Thursday, December 23, 2010

How It Is: Somebody Has Got To Start Running This Thing Or Else We're All Going To Die

Well it looks like, in one area of life, people are starting to wise up:
A funny thing happened on the way to a trial in Missoula County District Court last week.

Jurors – well, potential jurors – staged a revolt.

They took the law into their own hands, as it were, and made it clear they weren’t about to convict anybody for having a couple of buds of marijuana. Never mind that the defendant in question also faced a felony charge of criminal distribution of dangerous drugs.

The tiny amount of marijuana police found while searching Touray Cornell’s home on April 23 became a huge issue for some members of the jury panel.

No, they said, one after the other. No way would they convict somebody for having a 16th of an ounce.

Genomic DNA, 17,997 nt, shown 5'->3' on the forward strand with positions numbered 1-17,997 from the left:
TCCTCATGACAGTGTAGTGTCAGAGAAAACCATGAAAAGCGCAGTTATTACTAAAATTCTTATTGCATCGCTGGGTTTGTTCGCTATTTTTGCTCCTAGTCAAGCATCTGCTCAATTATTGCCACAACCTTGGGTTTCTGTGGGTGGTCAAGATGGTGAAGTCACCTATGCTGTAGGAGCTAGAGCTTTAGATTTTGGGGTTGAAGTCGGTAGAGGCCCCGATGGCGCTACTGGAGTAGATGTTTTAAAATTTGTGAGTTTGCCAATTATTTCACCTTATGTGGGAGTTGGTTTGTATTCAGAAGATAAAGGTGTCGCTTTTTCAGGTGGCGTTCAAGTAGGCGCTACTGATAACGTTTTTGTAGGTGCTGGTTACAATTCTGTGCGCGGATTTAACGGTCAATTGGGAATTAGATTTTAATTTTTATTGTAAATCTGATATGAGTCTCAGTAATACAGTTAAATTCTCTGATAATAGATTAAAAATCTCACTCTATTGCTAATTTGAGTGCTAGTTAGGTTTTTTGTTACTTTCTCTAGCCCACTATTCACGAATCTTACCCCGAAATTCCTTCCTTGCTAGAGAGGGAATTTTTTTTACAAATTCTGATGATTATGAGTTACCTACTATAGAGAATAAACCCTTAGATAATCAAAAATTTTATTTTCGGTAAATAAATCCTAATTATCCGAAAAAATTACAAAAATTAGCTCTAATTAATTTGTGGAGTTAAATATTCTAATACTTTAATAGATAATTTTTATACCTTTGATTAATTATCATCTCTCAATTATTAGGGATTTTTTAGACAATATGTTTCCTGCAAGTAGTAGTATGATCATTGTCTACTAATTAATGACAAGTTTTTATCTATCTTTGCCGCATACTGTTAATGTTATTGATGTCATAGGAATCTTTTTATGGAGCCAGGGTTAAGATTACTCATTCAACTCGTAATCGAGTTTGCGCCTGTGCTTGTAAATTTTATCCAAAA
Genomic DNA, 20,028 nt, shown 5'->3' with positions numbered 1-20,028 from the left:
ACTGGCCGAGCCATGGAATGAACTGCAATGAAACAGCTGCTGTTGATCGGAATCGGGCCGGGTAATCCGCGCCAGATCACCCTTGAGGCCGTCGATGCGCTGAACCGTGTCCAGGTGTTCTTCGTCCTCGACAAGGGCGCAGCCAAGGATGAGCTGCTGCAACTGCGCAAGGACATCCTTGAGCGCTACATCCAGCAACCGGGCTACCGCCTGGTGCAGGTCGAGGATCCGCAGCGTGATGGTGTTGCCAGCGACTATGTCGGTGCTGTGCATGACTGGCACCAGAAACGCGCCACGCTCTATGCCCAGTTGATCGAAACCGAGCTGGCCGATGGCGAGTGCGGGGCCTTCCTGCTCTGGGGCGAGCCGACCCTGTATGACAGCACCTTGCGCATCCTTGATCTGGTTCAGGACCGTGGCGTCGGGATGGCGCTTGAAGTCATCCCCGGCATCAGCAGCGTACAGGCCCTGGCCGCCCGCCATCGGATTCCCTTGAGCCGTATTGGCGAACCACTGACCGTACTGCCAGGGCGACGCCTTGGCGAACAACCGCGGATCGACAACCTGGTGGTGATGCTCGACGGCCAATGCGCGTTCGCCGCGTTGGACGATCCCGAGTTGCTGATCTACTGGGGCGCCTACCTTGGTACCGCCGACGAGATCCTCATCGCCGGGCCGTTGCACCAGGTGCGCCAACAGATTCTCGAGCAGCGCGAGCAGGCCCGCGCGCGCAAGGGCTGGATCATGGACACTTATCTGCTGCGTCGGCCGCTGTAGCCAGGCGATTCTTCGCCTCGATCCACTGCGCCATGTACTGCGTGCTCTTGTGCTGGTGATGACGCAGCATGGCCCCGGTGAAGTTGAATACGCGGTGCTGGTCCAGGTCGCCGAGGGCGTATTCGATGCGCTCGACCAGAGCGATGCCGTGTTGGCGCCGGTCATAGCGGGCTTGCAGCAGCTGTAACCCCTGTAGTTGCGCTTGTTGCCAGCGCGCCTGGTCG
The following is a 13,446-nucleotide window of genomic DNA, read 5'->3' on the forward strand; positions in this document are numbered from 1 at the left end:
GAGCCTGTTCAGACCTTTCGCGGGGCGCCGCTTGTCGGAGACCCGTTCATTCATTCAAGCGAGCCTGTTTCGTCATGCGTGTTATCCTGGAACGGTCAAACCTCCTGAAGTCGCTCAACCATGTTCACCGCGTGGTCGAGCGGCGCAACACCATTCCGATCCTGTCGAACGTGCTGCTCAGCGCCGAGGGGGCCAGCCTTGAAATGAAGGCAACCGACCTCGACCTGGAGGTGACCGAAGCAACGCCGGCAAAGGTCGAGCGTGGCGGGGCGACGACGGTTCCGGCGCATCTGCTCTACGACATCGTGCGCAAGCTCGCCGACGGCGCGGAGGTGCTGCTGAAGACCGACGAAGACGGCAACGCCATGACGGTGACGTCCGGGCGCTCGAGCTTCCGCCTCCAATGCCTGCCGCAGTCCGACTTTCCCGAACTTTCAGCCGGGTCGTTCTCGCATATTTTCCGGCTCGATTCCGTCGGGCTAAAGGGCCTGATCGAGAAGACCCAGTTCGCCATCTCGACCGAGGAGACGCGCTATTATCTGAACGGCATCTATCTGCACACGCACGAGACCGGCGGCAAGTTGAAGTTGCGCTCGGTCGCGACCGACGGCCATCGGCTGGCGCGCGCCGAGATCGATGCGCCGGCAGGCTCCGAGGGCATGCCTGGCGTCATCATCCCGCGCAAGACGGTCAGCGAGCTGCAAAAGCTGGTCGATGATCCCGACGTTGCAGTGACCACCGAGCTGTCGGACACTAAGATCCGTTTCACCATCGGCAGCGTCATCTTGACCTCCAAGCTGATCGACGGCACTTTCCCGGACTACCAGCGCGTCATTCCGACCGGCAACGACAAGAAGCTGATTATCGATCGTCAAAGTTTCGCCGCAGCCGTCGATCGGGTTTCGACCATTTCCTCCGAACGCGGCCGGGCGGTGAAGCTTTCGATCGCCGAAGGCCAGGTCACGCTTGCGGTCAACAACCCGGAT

In fact, one juror wondered why the county was wasting time and money prosecuting the case at all, said a flummoxed Deputy Missoula County Attorney Andrew Paul.

District Judge Dusty Deschamps took a quick poll as to who might agree. Of the 27 potential jurors before him, maybe five raised their hands. A couple of others had already been excused because of their philosophical objections.

“I thought, ‘Geez, I don’t know if we can seat a jury,’ ” said Deschamps, who called a recess.

And he didn’t.

During the recess, Paul and defense attorney Martin Elison worked out a plea agreement. That was on Thursday.

On Friday, Cornell entered an Alford plea, in which he didn’t admit guilt. He briefly held his infant daughter in his manacled hands, and walked smiling out of the courtroom.

“Public opinion, as revealed by the reaction of a substantial portion of the members of the jury called to try the charges on Dec. 16, 2010, is not supportive of the state’s marijuana law and appeared to prevent any conviction from being obtained simply because an unbiased jury did not appear available under any circumstances,” according to the plea memorandum filed by his attorney.

“A mutiny,” said Paul.

“Bizarre,” the defense attorney called it.

In his nearly 30 years as a prosecutor and judge, Deschamps said he’s never seen anything like it.
Yea, that's how intelligence strikes people the first time,...good for the defendant, good for the jury, and good for us all.